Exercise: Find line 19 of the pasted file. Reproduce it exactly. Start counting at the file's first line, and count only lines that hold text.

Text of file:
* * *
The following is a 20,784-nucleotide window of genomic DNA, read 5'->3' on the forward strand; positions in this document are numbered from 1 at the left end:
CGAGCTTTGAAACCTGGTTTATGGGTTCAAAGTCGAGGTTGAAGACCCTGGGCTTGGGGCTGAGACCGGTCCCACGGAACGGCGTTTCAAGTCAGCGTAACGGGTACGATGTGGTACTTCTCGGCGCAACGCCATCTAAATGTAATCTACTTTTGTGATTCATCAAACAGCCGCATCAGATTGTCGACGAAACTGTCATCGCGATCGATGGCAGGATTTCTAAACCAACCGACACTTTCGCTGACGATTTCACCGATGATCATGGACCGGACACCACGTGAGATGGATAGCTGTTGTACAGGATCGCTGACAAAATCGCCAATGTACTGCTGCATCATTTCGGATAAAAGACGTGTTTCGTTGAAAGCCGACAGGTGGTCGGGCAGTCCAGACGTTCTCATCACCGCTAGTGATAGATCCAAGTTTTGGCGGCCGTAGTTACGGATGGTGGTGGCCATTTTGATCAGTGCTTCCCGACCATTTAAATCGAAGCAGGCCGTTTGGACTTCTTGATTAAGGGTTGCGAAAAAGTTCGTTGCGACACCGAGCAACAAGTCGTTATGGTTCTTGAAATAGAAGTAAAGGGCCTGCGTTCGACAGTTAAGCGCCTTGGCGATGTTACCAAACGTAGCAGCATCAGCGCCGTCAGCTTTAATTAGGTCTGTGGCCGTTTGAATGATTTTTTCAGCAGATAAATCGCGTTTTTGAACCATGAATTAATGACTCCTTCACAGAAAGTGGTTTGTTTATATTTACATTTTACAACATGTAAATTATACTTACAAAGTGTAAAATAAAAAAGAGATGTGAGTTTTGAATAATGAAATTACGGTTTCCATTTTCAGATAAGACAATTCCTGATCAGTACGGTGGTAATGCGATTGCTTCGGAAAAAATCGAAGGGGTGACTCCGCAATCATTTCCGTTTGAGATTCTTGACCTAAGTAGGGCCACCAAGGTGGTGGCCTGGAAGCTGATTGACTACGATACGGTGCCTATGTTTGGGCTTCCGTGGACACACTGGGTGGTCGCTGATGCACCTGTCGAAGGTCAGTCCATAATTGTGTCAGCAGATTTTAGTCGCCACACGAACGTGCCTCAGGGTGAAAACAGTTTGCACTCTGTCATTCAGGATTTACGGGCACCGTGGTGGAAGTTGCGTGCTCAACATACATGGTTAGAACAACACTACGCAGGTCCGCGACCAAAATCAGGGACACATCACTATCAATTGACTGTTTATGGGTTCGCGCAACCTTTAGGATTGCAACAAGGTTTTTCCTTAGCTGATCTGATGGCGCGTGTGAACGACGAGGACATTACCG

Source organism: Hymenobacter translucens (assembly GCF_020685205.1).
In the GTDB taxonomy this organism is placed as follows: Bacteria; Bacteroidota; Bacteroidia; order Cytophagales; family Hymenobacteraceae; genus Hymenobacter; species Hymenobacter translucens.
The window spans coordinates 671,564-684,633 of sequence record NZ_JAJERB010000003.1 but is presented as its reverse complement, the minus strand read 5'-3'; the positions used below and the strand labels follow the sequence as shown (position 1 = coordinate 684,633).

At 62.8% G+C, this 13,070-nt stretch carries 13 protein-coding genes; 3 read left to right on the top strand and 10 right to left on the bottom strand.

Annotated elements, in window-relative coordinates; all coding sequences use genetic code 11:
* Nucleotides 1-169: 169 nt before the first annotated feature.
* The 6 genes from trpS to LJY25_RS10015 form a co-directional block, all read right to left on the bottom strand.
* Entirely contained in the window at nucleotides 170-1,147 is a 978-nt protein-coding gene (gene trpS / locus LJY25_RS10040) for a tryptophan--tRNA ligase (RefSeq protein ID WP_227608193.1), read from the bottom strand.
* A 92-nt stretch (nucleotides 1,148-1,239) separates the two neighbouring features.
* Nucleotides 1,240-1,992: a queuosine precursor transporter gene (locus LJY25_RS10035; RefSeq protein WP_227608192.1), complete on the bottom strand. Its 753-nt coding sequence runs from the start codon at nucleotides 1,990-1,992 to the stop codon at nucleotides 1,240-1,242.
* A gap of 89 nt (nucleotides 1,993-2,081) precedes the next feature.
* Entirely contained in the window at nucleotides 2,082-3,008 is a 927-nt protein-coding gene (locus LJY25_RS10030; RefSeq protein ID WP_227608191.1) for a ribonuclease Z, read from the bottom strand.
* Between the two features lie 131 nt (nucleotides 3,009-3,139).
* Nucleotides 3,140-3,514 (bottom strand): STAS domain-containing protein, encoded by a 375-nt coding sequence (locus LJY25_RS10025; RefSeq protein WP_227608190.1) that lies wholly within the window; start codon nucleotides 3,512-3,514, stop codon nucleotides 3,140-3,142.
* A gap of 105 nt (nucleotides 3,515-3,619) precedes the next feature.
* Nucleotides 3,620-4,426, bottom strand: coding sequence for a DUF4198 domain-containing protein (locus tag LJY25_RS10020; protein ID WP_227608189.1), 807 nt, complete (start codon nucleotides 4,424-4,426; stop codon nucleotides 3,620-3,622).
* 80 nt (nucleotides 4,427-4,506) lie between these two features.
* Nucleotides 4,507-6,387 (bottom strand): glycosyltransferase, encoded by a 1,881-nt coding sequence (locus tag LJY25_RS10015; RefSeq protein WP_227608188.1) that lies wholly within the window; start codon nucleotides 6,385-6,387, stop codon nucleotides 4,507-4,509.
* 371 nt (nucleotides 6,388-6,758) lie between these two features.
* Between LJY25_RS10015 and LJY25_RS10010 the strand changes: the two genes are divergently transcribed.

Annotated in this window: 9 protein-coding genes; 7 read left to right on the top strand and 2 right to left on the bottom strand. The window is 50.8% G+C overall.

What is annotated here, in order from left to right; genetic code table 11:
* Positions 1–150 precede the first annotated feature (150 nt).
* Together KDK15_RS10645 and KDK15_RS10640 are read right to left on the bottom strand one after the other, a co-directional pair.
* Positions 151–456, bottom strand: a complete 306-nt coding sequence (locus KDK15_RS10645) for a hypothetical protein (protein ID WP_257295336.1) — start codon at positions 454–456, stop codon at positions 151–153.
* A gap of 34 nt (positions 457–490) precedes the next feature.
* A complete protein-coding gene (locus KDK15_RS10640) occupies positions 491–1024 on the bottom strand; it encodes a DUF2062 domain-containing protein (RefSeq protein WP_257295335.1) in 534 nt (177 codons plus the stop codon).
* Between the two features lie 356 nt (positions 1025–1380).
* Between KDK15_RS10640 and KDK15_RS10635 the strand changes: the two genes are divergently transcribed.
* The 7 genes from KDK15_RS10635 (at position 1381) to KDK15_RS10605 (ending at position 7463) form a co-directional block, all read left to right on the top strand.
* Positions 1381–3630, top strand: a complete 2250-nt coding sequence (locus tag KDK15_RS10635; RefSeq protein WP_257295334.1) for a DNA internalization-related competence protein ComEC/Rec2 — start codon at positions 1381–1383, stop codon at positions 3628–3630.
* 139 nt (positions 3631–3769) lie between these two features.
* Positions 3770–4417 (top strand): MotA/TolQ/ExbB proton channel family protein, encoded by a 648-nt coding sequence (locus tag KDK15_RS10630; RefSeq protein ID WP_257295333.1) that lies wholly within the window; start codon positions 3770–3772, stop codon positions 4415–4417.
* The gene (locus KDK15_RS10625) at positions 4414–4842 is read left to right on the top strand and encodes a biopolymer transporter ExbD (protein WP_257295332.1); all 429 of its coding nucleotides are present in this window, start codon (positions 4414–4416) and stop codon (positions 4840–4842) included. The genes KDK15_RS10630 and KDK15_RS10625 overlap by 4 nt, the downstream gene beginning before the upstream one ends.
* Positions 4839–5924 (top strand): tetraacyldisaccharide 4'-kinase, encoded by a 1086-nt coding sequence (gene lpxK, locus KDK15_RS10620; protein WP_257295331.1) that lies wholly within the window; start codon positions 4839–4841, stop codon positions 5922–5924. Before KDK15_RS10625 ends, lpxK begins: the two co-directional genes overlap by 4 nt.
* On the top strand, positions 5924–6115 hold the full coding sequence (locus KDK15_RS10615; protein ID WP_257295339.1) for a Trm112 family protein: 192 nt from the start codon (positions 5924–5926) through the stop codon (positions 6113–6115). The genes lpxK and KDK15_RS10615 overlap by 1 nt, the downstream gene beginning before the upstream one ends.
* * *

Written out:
* 80 nt (nucleotides 4,427-4,506) lie between these two features.